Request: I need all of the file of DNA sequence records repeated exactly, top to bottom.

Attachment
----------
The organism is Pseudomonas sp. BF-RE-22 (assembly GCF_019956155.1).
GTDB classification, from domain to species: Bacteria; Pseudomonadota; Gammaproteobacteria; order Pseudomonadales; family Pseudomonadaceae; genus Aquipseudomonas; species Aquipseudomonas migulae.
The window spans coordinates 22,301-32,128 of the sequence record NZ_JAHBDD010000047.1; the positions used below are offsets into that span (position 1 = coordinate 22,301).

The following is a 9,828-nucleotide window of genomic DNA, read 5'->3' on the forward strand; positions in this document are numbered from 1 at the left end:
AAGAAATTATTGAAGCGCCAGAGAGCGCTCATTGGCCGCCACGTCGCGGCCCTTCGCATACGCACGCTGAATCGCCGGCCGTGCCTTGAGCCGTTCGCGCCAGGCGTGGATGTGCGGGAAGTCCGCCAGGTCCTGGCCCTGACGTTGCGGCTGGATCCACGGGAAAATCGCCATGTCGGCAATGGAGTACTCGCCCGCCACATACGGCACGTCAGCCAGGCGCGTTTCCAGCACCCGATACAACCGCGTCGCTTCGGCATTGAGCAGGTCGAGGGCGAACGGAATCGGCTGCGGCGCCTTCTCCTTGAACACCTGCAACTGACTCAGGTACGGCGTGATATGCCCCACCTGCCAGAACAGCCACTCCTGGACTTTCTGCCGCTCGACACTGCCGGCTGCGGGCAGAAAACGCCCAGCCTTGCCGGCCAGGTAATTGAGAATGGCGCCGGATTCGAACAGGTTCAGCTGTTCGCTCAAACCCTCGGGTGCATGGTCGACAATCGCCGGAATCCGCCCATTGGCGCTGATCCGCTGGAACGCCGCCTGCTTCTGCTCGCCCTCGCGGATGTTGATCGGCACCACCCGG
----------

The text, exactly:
The organism is Pseudomonas sp. BF-RE-22 (assembly GCF_019956155.1).
GTDB classification, from domain to species: Bacteria; Pseudomonadota; Gammaproteobacteria; order Pseudomonadales; family Pseudomonadaceae; genus Aquipseudomonas; species Aquipseudomonas migulae.
The window spans coordinates 22,301-32,128 of the sequence record NZ_JAHBDD010000047.1; the positions used below are offsets into that span (position 1 = coordinate 22,301).

The following is a 9,828-nucleotide window of genomic DNA, read 5'->3' on the forward strand; positions in this document are numbered from 1 at the left end:
AAGAAATTATTGAAGCGCCAGAGAGCGCTCATTGGCCGCCACGTCGCGGCCCTTCGCATACGCACGCTGAATCGCCGGCCGTGCCTTGAGCCGTTCGCGCCAGGCGTGGATGTGCGGGAAGTCCGCCAGGTCCTGGCCCTGACGTTGCGGCTGGATCCACGGGAAAATCGCCATGTCGGCAATGGAGTACTCGCCCGCCACATACGGCACGTCAGCCAGGCGCGTTTCCAGCACCCGATACAACCGCGTCGCTTCGGCATTGAGCAGGTCGAGGGCGAACGGAATCGGCTGCGGCGCCTTCTCCTTGAACACCTGCAACTGACTCAGGTACGGCGTGATATGCCCCACCTGCCAGAACAGCCACTCCTGGACTTTCTGCCGCTCGACACTGCCGGCTGCGGGCAGAAAACGCCCAGCCTTGCCGGCCAGGTAATTGAGAATGGCGCCGGATTCGAACAGGTTCAGCTGTTCGCTCAAACCCTCGGGTGCATGGTCGACAATCGCCGGAATCCGCCCATTGGCGCTGATCCGCTGGAACGCCGCCTGCTTCTGCTCGCCCTCGCGGATGTTGATCGGCACCACCCGG